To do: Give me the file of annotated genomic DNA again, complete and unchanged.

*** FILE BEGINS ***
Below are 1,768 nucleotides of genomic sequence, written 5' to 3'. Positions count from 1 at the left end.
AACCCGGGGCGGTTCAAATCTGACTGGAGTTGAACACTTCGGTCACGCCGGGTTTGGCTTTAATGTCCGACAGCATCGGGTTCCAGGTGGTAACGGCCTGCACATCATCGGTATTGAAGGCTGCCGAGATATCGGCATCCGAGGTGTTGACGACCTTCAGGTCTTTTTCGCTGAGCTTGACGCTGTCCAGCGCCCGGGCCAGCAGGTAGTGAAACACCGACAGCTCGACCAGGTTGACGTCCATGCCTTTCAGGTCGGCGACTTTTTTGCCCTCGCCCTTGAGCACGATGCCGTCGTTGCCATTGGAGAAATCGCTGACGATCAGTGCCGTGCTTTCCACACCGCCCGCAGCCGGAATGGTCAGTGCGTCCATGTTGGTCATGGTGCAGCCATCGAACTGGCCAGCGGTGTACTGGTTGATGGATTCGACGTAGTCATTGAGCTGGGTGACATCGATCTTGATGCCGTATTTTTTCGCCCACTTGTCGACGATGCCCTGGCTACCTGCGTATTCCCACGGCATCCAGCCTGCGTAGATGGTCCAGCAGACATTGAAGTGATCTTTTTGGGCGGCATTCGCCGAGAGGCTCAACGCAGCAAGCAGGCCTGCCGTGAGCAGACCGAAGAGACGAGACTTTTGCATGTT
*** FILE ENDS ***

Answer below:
Below are 1,768 nucleotides of genomic sequence, written 5' to 3'. Positions count from 1 at the left end.
AACCCGGGGCGGTTCAAATCTGACTGGAGTTGAACACTTCGGTCACGCCGGGTTTGGCTTTAATGTCCGACAGCATCGGGTTCCAGGTGGTAACGGCCTGCACATCATCGGTATTGAAGGCTGCCGAGATATCGGCATCCGAGGTGTTGACGACCTTCAGGTCTTTTTCGCTGAGCTTGACGCTGTCCAGCGCCCGGGCCAGCAGGTAGTGAAACACCGACAGCTCGACCAGGTTGACGTCCATGCCTTTCAGGTCGGCGACTTTTTTGCCCTCGCCCTTGAGCACGATGCCGTCGTTGCCATTGGAGAAATCGCTGACGATCAGTGCCGTGCTTTCCACACCGCCCGCAGCCGGAATGGTCAGTGCGTCCATGTTGGTCATGGTGCAGCCATCGAACTGGCCAGCGGTGTACTGGTTGATGGATTCGACGTAGTCATTGAGCTGGGTGACATCGATCTTGATGCCGTATTTTTTCGCCCACTTGTCGACGATGCCCTGGCTACCTGCGTATTCCCACGGCATCCAGCCTGCGTAGATGGTCCAGCAGACATTGAAGTGATCTTTTTGGGCGGCATTCGCCGAGAGGCTCAACGCAGCAAGCAGGCCTGCCGTGAGCAGACCGAAGAGACGAGACTTTTGCATGTT